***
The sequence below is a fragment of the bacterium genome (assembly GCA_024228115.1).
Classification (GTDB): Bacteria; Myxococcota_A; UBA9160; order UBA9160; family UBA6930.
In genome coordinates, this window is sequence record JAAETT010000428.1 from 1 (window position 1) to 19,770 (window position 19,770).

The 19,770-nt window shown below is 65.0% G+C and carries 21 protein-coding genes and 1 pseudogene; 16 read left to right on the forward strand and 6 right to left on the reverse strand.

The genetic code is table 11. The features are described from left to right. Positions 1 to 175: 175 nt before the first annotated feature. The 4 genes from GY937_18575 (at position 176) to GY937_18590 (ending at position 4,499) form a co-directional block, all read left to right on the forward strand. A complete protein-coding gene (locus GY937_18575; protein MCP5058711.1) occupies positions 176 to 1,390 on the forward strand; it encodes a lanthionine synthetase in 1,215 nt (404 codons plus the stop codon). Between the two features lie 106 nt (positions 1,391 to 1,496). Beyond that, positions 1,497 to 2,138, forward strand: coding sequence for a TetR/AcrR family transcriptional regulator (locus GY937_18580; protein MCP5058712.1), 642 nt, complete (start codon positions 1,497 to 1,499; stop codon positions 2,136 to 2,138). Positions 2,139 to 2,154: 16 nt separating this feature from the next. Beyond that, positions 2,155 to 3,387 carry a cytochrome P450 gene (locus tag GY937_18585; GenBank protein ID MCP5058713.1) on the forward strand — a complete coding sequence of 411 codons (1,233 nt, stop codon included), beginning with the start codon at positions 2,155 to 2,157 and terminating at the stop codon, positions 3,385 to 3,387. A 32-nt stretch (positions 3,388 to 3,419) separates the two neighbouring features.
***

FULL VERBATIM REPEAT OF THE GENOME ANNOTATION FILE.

The sequence below is a fragment of the bacterium genome (assembly GCA_024228115.1).
Classification (GTDB): Bacteria; Myxococcota_A; UBA9160; order UBA9160; family UBA6930.
In genome coordinates, this window is sequence record JAAETT010000428.1 from 1 (window position 1) to 19,770 (window position 19,770).

The 19,770-nt window shown below is 65.0% G+C and carries 21 protein-coding genes and 1 pseudogene; 16 read left to right on the forward strand and 6 right to left on the reverse strand.

The genetic code is table 11. The features are described from left to right. Positions 1 to 175: 175 nt before the first annotated feature. The 4 genes from GY937_18575 (at position 176) to GY937_18590 (ending at position 4,499) form a co-directional block, all read left to right on the forward strand. A complete protein-coding gene (locus GY937_18575; protein MCP5058711.1) occupies positions 176 to 1,390 on the forward strand; it encodes a lanthionine synthetase in 1,215 nt (404 codons plus the stop codon). Between the two features lie 106 nt (positions 1,391 to 1,496). Beyond that, positions 1,497 to 2,138, forward strand: coding sequence for a TetR/AcrR family transcriptional regulator (locus GY937_18580; protein MCP5058712.1), 642 nt, complete (start codon positions 1,497 to 1,499; stop codon positions 2,136 to 2,138). Positions 2,139 to 2,154: 16 nt separating this feature from the next. Beyond that, positions 2,155 to 3,387 carry a cytochrome P450 gene (locus tag GY937_18585; GenBank protein ID MCP5058713.1) on the forward strand — a complete coding sequence of 411 codons (1,233 nt, stop codon included), beginning with the start codon at positions 2,155 to 2,157 and terminating at the stop codon, positions 3,385 to 3,387. A 32-nt stretch (positions 3,388 to 3,419) separates the two neighbouring features.